In addition, drones dropped three small-diameter bombs onto the carrier deck, destroying three F/A-18 fighter jet mockups, while missile boats and shore batteries fired a few more short-range antiship missiles at the vessel. In the end, the mockup appeared to succumb to its wounds; it was later photographed listing to its port side and sinking not far from the entrance of Bandar Abbas harbor, probably after a failed nighttime attempt at running it aground. Given the twenty-five-meter depth of the seafloor at that location and the mockup’s forty-meter-wide beam, part of the wreck remained jutting out of the water and will pose a serious navigational hazard unless further action is taken to salvage it.
GP-14 was choreographed in large part to impress foreign and regional rivals while enhancing Iran’s deterrence, which the regime seemed to believe was still tarnished following the targeted killing of senior IRGC commander Qasem Soleimani in January and the more recent spate of mysterious explosions at the Natanz centrifuge assembly plant and other Iranian sites. Despite the symbolic/strategic focus, however, the exercise also carried a few noteworthy tactical implications.
First, Iran claimed an anti-radiation version of its Fateh surface-to-surface missile, called Hormuz, was used to home in on a replica of the TPY-2, the sophisticated American long-range radar associated with the Terminal High-Altitude Area Defense system (THAAD) currently deployed to several locations in the Gulf region. State-controlled media outlets broadcast a video to prove it, though the footage does not definitively show whether the target was a working THAAD simulator destroyed by an actual anti-radiation homing missile (see still image below).
Second, videos and photographs published during GP-14 showed what looked like slant-firing of a new type of surface-to-surface missile launched from sealed cylindrical canisters deployed in shallow trenches and covered with thin dirt and/or camouflaged material (see photo). There is no visual indication of a support network near the launch spots.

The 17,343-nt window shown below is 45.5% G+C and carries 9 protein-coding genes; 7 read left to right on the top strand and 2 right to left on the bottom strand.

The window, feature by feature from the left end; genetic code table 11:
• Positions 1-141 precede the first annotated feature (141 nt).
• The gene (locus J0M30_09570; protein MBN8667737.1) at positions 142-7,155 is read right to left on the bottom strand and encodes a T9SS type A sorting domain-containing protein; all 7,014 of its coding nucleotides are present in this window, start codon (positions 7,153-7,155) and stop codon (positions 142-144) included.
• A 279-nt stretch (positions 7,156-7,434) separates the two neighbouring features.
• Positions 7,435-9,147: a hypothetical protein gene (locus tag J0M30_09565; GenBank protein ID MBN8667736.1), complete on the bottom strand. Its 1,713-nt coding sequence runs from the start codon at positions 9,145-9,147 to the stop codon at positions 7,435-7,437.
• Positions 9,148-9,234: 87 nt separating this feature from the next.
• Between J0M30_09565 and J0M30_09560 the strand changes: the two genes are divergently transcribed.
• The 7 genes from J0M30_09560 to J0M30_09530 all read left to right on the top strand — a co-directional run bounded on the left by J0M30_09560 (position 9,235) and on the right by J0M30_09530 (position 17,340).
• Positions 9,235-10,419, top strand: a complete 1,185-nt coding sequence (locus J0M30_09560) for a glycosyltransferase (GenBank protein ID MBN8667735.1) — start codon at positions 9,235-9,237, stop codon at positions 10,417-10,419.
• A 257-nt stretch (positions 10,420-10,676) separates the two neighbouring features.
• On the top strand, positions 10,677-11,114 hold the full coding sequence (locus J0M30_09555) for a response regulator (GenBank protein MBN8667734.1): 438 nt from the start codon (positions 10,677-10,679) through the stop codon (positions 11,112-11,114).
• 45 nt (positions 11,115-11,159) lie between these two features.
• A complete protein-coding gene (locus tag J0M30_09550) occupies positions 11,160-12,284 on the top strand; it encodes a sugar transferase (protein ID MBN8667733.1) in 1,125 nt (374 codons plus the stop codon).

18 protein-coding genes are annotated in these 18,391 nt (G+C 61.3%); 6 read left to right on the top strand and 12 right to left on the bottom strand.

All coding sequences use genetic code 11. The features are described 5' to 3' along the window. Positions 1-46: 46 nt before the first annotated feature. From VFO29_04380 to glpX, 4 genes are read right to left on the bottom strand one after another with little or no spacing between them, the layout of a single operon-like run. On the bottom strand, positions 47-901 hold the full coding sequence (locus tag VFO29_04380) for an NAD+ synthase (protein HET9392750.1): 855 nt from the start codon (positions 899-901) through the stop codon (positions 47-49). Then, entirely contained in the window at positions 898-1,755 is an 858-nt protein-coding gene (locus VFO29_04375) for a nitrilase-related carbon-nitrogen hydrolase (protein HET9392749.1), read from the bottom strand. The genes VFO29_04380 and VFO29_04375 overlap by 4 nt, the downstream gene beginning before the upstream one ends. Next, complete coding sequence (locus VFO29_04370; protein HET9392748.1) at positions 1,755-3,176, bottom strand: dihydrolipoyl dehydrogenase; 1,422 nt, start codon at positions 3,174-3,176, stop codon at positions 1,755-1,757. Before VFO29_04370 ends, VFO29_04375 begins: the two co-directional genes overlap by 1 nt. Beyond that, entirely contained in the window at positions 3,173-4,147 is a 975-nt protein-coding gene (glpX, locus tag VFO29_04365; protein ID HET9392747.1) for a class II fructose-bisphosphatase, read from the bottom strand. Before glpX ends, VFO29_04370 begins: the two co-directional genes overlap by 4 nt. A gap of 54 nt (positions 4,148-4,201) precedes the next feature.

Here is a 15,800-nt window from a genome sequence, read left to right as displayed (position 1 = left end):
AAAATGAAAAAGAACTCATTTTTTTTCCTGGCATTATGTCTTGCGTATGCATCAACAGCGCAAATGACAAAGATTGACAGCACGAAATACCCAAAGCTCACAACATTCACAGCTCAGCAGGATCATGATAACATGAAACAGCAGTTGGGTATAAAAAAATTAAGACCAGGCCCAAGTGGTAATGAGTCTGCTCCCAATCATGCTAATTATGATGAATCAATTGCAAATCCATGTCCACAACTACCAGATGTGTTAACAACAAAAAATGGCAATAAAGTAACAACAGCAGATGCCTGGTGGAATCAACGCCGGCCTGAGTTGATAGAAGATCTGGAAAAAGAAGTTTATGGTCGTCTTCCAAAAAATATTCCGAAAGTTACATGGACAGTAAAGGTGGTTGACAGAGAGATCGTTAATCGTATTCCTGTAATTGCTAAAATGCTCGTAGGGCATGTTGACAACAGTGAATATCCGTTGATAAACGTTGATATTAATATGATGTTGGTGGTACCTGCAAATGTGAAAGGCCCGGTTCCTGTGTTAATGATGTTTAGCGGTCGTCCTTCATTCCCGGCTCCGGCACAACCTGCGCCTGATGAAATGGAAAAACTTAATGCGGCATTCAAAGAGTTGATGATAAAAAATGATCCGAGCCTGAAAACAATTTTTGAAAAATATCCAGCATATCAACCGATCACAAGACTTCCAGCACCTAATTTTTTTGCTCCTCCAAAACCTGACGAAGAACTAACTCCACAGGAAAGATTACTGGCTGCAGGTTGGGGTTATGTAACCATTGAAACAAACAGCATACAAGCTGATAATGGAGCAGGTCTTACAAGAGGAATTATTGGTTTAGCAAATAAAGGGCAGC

Source: Fars News Agency
Third, the IRGC claimed that the GP drill area was for the first time “monitored” by its new Noor imaging satellite, launched on April 22. The Noor’s capabilities have been faked before—imagery it supposedly captured of al-Udeid Air Base was later shown to have been copied from Google Earth. Yet some of the images released during GP-14 suggest it has multispectral capability with limited intelligence usage:
Source: Fars News Agency
Fourth, Sukhoi Su-22 jets from the IRGC Aerospace Force (usually based in Shiraz 500 kilometers northwest of the Strait of Hormuz) test-dropped the 660 kilogram Yassin glide bomb against naval targets during the exercise. With a claimed range between 50 and 100 kilometers, the GPS-guided Yassin could give Iranian aircraft some degree of standoff range when attempting to attack coalition naval vessels beyond the aircraft’s 1,100 kilometer combat radius. Similarly, the IRGC used an Su-22 to test an air-launched version of the Fajr-4 guided ballistic missile back in May. If successfully guided to its target, this weapon could pose a threat to high-value coalition assets in the Arabian Sea.
Notwithstanding the serious safety and security risks of conducting unannounced live-fire missile drills in the middle of a major international shipping route, GP-14 also showed Iran’s continued defiance in the face of pressure, as well as its growing capability to seriously disrupt freedom of navigation in the Persian Gulf and Strait of Hormuz. Iranian military commanders argue that the Islamic Republic is simply pursuing a defensive strategy using offensive operational tactics. Yet this claim offers no solace given the regime’s unaltered, zero-sum grand strategy of ejecting the United States from the Middle East and undermining America’s Gulf partners.
Farzin Nadimi is an associate fellow with The Washington Institute, specializing in the security and defense affairs of Iran and the Gulf region.